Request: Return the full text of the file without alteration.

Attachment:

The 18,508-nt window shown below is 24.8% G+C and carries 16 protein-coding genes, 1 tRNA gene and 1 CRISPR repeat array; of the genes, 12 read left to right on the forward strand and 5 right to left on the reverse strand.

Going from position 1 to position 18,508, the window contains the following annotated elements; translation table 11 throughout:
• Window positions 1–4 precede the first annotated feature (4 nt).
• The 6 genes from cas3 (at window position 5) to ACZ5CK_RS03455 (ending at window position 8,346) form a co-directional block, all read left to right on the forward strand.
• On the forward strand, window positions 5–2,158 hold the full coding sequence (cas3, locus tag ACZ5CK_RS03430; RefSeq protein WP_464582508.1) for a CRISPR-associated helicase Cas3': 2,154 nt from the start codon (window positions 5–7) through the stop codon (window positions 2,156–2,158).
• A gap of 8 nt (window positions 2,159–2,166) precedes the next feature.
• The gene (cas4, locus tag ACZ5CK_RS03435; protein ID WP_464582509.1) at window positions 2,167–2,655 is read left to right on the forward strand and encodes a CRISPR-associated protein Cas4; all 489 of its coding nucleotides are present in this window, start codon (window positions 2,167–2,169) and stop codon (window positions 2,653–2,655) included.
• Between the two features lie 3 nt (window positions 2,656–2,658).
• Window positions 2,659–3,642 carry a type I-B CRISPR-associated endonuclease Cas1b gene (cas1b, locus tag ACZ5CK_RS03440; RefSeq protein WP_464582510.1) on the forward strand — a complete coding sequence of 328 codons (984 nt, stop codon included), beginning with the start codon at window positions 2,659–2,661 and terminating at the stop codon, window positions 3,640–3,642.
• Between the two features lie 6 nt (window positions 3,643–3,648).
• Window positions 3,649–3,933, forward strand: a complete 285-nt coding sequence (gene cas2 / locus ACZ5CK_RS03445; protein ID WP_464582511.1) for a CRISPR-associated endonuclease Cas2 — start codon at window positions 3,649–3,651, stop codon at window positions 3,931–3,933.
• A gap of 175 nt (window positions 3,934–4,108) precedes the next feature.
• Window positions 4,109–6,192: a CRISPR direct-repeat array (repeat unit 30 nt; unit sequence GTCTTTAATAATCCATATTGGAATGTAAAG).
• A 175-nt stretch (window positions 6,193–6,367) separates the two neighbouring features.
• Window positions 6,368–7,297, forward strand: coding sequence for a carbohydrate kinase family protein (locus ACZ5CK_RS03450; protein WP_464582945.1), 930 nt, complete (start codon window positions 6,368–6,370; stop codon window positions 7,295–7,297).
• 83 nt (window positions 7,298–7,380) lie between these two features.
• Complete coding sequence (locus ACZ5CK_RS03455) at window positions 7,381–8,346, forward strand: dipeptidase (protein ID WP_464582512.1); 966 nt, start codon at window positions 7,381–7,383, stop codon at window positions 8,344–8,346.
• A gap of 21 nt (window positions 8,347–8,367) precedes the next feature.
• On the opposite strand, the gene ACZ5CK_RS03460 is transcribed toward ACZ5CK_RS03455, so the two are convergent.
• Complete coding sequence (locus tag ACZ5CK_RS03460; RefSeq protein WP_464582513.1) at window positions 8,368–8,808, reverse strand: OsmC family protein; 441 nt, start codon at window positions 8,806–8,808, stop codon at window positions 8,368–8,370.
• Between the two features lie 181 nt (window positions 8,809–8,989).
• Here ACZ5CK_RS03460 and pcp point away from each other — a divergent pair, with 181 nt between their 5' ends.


The 18,508-nt window shown below is 24.8% G+C and carries 16 protein-coding genes, 1 tRNA gene and 1 CRISPR repeat array; of the genes, 12 read left to right on the forward strand and 5 right to left on the reverse strand.

Going from position 1 to position 18,508, the window contains the following annotated elements; translation table 11 throughout:
• Window positions 1–4 precede the first annotated feature (4 nt).
• The 6 genes from cas3 (at window position 5) to ACZ5CK_RS03455 (ending at window position 8,346) form a co-directional block, all read left to right on the forward strand.
• On the forward strand, window positions 5–2,158 hold the full coding sequence (cas3, locus tag ACZ5CK_RS03430; RefSeq protein WP_464582508.1) for a CRISPR-associated helicase Cas3': 2,154 nt from the start codon (window positions 5–7) through the stop codon (window positions 2,156–2,158).
• A gap of 8 nt (window positions 2,159–2,166) precedes the next feature.
• The gene (cas4, locus tag ACZ5CK_RS03435; protein ID WP_464582509.1) at window positions 2,167–2,655 is read left to right on the forward strand and encodes a CRISPR-associated protein Cas4; all 489 of its coding nucleotides are present in this window, start codon (window positions 2,167–2,169) and stop codon (window positions 2,653–2,655) included.
• Between the two features lie 3 nt (window positions 2,656–2,658).
• Window positions 2,659–3,642 carry a type I-B CRISPR-associated endonuclease Cas1b gene (cas1b, locus tag ACZ5CK_RS03440; RefSeq protein WP_464582510.1) on the forward strand — a complete coding sequence of 328 codons (984 nt, stop codon included), beginning with the start codon at window positions 2,659–2,661 and terminating at the stop codon, window positions 3,640–3,642.
• Between the two features lie 6 nt (window positions 3,643–3,648).
• Window positions 3,649–3,933, forward strand: a complete 285-nt coding sequence (gene cas2 / locus ACZ5CK_RS03445; protein ID WP_464582511.1) for a CRISPR-associated endonuclease Cas2 — start codon at window positions 3,649–3,651, stop codon at window positions 3,931–3,933.
• A gap of 175 nt (window positions 3,934–4,108) precedes the next feature.
• Window positions 4,109–6,192: a CRISPR direct-repeat array (repeat unit 30 nt; unit sequence GTCTTTAATAATCCATATTGGAATGTAAAG).
• A 175-nt stretch (window positions 6,193–6,367) separates the two neighbouring features.
• Window positions 6,368–7,297, forward strand: coding sequence for a carbohydrate kinase family protein (locus ACZ5CK_RS03450; protein WP_464582945.1), 930 nt, complete (start codon window positions 6,368–6,370; stop codon window positions 7,295–7,297).
• 83 nt (window positions 7,298–7,380) lie between these two features.
• Complete coding sequence (locus ACZ5CK_RS03455) at window positions 7,381–8,346, forward strand: dipeptidase (protein ID WP_464582512.1); 966 nt, start codon at window positions 7,381–7,383, stop codon at window positions 8,344–8,346.
• A gap of 21 nt (window positions 8,347–8,367) precedes the next feature.
• On the opposite strand, the gene ACZ5CK_RS03460 is transcribed toward ACZ5CK_RS03455, so the two are convergent.
• Complete coding sequence (locus tag ACZ5CK_RS03460; RefSeq protein WP_464582513.1) at window positions 8,368–8,808, reverse strand: OsmC family protein; 441 nt, start codon at window positions 8,806–8,808, stop codon at window positions 8,368–8,370.
• Between the two features lie 181 nt (window positions 8,809–8,989).
• Here ACZ5CK_RS03460 and pcp point away from each other — a divergent pair, with 181 nt between their 5' ends.